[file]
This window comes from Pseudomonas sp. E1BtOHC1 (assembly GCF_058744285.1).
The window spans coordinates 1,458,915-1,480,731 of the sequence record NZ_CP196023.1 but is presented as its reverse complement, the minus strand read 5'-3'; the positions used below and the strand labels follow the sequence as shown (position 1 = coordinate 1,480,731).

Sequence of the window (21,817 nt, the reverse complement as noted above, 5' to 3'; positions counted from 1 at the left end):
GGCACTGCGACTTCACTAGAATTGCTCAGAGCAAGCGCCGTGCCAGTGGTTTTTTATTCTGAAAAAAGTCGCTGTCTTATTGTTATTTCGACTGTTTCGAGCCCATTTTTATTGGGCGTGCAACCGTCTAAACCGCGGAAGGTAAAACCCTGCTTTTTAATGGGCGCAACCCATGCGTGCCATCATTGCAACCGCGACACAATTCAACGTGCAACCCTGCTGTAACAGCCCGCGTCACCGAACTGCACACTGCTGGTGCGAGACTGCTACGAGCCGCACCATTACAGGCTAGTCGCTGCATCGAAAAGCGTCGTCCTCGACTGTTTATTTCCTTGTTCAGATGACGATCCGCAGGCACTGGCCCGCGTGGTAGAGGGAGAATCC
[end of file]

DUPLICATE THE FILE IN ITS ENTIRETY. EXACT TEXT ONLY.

This window comes from Pseudomonas sp. E1BtOHC1 (assembly GCF_058744285.1).
The window spans coordinates 1,458,915-1,480,731 of the sequence record NZ_CP196023.1 but is presented as its reverse complement, the minus strand read 5'-3'; the positions used below and the strand labels follow the sequence as shown (position 1 = coordinate 1,480,731).

Sequence of the window (21,817 nt, the reverse complement as noted above, 5' to 3'; positions counted from 1 at the left end):
GGCACTGCGACTTCACTAGAATTGCTCAGAGCAAGCGCCGTGCCAGTGGTTTTTTATTCTGAAAAAAGTCGCTGTCTTATTGTTATTTCGACTGTTTCGAGCCCATTTTTATTGGGCGTGCAACCGTCTAAACCGCGGAAGGTAAAACCCTGCTTTTTAATGGGCGCAACCCATGCGTGCCATCATTGCAACCGCGACACAATTCAACGTGCAACCCTGCTGTAACAGCCCGCGTCACCGAACTGCACACTGCTGGTGCGAGACTGCTACGAGCCGCACCATTACAGGCTAGTCGCTGCATCGAAAAGCGTCGTCCTCGACTGTTTATTTCCTTGTTCAGATGACGATCCGCAGGCACTGGCCCGCGTGGTAGAGGGAGAATCC